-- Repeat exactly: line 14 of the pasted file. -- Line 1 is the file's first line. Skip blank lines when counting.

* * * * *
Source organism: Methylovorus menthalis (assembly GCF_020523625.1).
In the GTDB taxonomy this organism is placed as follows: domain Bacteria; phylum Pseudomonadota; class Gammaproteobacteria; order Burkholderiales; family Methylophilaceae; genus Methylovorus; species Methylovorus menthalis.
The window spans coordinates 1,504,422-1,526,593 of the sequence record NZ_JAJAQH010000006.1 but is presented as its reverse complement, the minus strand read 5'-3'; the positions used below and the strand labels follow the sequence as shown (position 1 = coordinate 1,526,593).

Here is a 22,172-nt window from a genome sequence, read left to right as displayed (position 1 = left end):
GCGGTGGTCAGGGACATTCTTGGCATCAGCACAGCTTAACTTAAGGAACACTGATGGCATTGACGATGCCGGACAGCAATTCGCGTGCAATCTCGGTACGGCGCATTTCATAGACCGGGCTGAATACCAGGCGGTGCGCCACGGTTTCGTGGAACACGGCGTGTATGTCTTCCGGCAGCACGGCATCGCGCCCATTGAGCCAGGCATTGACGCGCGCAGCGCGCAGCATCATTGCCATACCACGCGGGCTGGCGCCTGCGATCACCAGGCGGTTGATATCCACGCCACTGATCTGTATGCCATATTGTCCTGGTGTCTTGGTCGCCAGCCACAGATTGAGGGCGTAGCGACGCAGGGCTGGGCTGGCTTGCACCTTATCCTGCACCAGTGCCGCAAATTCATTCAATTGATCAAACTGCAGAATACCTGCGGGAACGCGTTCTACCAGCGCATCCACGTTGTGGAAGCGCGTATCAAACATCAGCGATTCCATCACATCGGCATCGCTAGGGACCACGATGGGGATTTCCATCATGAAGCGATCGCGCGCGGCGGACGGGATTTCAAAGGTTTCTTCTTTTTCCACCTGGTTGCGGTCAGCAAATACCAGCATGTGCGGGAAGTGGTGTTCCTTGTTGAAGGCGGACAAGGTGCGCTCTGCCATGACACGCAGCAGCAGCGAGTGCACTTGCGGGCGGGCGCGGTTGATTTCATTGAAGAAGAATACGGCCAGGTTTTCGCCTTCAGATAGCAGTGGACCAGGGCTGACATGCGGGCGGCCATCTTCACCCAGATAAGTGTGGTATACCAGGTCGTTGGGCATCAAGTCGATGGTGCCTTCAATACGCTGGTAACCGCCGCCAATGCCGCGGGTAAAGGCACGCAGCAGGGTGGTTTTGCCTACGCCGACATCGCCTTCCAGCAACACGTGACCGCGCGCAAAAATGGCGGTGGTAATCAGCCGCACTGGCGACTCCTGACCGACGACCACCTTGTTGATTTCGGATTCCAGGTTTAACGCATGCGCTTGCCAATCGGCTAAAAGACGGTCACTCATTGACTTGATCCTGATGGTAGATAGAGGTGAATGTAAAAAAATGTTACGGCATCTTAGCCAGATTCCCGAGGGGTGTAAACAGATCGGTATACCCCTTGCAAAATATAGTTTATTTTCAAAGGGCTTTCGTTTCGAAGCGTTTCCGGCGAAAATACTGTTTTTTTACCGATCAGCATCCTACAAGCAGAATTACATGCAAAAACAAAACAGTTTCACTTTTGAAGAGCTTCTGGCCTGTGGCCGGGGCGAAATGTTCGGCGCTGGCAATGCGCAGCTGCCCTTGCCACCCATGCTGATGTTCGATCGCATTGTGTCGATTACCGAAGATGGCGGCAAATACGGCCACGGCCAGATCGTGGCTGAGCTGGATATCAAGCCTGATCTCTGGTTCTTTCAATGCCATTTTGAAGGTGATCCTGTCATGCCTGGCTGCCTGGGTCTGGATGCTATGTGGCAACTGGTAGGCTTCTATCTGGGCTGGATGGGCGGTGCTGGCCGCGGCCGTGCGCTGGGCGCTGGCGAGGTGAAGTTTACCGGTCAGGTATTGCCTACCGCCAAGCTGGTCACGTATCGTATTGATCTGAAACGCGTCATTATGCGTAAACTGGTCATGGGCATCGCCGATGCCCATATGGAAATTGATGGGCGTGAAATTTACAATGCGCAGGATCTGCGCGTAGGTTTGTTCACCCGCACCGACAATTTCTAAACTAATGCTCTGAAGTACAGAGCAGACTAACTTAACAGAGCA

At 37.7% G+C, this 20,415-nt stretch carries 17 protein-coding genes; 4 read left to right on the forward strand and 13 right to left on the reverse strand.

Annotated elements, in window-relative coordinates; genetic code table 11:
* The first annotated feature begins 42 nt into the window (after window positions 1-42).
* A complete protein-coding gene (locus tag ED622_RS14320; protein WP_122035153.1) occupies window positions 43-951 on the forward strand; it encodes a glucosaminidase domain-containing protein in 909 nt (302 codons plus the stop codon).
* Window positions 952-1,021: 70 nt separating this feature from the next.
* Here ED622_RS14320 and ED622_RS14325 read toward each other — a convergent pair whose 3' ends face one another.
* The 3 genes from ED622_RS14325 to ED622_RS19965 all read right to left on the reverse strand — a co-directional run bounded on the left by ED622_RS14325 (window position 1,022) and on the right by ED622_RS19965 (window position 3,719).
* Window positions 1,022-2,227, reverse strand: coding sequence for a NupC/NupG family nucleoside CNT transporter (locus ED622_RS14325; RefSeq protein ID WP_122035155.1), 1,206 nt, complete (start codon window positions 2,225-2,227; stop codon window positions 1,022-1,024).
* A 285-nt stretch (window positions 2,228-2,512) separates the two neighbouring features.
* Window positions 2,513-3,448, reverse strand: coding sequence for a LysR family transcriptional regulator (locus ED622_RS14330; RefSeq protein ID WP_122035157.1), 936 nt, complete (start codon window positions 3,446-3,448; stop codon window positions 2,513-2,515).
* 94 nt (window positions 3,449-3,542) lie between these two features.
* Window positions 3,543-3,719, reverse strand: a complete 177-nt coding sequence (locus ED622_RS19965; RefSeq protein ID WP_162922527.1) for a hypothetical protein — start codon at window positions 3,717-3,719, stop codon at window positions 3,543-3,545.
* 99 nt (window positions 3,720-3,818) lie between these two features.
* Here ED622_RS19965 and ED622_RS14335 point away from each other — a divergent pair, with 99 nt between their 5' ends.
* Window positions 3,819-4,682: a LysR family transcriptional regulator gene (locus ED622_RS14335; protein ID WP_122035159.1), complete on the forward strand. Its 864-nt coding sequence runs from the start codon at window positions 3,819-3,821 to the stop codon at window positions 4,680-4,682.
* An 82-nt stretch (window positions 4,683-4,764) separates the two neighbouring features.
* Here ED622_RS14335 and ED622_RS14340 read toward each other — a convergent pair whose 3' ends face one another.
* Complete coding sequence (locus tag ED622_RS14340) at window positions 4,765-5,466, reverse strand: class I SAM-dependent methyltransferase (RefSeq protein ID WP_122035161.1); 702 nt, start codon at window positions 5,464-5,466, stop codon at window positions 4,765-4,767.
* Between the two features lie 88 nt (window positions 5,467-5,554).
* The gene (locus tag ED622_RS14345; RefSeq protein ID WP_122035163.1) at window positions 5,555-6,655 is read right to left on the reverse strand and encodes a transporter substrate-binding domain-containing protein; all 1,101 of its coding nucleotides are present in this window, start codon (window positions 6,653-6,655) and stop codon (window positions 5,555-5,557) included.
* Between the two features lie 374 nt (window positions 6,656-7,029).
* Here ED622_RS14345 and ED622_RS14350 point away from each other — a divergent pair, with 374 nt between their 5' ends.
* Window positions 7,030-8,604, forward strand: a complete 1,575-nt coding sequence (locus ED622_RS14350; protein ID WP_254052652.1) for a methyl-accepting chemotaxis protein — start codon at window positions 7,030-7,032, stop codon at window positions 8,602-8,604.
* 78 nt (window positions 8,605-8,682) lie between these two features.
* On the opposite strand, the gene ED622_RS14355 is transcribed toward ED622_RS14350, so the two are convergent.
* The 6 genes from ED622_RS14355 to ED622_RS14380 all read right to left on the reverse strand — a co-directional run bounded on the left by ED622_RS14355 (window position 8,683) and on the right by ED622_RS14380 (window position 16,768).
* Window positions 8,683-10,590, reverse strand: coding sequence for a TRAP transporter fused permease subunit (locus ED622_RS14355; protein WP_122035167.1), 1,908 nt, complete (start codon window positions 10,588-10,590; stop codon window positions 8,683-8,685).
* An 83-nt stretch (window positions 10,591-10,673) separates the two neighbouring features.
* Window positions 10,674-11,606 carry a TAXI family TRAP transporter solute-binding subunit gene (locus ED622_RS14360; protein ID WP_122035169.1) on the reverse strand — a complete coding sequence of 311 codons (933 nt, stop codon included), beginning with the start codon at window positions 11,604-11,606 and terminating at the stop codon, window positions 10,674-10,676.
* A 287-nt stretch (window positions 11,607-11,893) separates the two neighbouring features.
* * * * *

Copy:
* A 285-nt stretch (window positions 2,228-2,512) separates the two neighbouring features.